Earlier this week, the Ignatian spiritual exercises I’ve been doing had me contemplate the events immediately following the Baptism of Christ: his retreat into the desert to fast, and then be tempted by Satan. A few things struck me while I was praying and I just wanted to share them with you.
I thought it was interesting that in the accounts of all three synoptic gospels (Matthew, Mark, and Luke), this event is placed immediately following the Baptism of the Lord. Jesus went immediately from the waters of the Jordan into the desert and fasted. Scripture subtly, but strongly, links fasting to baptism. For us, baptism is the beginning of the Christian life (Matthew 28:19, Mark 16:16, Acts 2:38, Romans 6:3-6, Galatians 3:27, 1 Peter 3:20-22), and so it follows by the example that is set by Christ by his going immediately from baptism into fasting, that fasting flows directly from the heart of what it is to be a Christian.
But why is fasting important? If we look at Jesus’ example as told by Matthew, it was after fasting that Jesus, in his human will, was engaged by the devil and able to resist the temptations. In following Christ’s example, we will find in our own fasting the strength to enter into spiritual battle and win. In our own denial of our sensual passions in prayer and fasting we meet Christ and grow strong against evil.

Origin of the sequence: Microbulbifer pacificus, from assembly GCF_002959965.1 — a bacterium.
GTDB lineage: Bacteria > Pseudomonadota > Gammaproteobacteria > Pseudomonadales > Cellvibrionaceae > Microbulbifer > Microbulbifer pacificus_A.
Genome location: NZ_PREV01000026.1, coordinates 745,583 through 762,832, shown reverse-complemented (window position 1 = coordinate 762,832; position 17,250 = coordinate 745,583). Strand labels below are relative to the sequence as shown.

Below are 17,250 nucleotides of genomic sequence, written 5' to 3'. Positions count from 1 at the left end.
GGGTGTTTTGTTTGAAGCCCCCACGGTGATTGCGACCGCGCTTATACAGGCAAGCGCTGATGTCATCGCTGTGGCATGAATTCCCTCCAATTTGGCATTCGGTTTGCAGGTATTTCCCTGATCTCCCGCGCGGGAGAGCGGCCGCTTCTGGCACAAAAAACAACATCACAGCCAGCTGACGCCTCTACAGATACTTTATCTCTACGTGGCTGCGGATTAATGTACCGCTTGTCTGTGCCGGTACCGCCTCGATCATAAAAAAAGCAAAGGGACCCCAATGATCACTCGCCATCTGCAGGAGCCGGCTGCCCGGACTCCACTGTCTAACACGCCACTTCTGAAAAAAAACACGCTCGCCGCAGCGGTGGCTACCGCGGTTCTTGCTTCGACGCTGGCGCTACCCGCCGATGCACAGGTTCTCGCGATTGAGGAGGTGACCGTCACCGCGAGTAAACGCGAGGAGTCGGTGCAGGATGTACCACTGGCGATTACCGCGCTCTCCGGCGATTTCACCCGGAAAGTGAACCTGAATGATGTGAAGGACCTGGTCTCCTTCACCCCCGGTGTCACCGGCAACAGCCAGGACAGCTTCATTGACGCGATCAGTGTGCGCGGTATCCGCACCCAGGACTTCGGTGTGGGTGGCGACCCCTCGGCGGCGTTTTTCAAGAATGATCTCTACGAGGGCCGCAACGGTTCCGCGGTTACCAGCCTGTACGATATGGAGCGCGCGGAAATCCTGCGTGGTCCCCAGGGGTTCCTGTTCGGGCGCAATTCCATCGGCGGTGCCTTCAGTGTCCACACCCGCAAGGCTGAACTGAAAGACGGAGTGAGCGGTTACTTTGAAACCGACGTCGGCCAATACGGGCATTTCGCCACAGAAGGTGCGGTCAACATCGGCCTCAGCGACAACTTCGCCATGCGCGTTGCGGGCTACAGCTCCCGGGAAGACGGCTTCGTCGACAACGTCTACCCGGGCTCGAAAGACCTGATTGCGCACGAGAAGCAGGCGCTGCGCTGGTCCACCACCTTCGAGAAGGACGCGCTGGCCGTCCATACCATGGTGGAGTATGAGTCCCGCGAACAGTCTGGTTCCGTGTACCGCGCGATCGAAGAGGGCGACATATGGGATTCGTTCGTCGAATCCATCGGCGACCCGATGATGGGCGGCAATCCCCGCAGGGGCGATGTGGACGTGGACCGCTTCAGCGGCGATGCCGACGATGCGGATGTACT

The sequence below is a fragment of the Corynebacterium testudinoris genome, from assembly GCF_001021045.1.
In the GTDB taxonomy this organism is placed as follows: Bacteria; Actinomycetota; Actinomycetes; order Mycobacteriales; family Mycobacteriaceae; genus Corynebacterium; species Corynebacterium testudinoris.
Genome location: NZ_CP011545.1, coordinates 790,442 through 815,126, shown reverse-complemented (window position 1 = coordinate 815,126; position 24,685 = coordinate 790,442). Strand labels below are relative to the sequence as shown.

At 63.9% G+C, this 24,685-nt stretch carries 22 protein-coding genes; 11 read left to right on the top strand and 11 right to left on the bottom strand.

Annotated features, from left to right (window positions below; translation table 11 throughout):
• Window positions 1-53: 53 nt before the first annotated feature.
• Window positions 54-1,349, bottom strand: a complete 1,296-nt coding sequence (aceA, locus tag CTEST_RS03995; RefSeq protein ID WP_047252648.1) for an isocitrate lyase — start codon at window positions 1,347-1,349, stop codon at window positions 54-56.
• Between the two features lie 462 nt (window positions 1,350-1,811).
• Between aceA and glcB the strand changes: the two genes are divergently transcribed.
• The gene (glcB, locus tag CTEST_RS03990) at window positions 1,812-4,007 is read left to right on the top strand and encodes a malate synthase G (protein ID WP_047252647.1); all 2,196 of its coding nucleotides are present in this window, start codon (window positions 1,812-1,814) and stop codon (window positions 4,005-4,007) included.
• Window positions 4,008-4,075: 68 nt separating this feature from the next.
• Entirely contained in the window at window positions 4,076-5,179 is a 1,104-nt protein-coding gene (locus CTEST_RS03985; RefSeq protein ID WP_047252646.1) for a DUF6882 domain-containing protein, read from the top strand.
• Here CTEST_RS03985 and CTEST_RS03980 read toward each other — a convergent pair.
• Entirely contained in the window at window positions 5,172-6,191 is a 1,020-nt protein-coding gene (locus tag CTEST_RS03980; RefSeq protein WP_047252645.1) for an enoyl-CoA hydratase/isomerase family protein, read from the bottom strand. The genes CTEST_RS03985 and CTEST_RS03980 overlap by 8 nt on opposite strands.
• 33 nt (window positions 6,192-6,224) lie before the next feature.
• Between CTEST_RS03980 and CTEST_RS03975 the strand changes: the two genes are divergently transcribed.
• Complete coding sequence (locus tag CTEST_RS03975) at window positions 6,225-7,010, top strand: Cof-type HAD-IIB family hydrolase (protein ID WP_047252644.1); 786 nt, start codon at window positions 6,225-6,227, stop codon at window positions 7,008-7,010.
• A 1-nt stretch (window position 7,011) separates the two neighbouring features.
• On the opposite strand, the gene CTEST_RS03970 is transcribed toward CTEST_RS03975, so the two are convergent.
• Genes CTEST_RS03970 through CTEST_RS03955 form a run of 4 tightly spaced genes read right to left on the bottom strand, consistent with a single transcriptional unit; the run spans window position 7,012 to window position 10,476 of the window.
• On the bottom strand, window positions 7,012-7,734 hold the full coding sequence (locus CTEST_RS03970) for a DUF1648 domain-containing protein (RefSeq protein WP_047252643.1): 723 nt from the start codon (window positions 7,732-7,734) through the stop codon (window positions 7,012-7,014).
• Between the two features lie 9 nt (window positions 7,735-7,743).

And so while I will refrain from using words like obligation and requirement in regards to fasting which goes beyond what the Church obliges us to (Ash Wednesday, Good Friday, and the Communion Fast), we really ought to employ fasting as one of our regular spiritual practices if we are serious about conquering sin and cultivating holiness. We may choose to fast on a certain day(s) of the week or we may choose to fast before making particularly important decisions, but in any case, it is important for each of us to consider the significance of fasting, and following Jesus into the practice, and to fast well when we do (Matthew 6:16-18).
If you would like to read more on fasting, check out this Lenten message (I know, wrong liturgical season) from Fr. Benedict (Pope Benedict XVI) in 2008.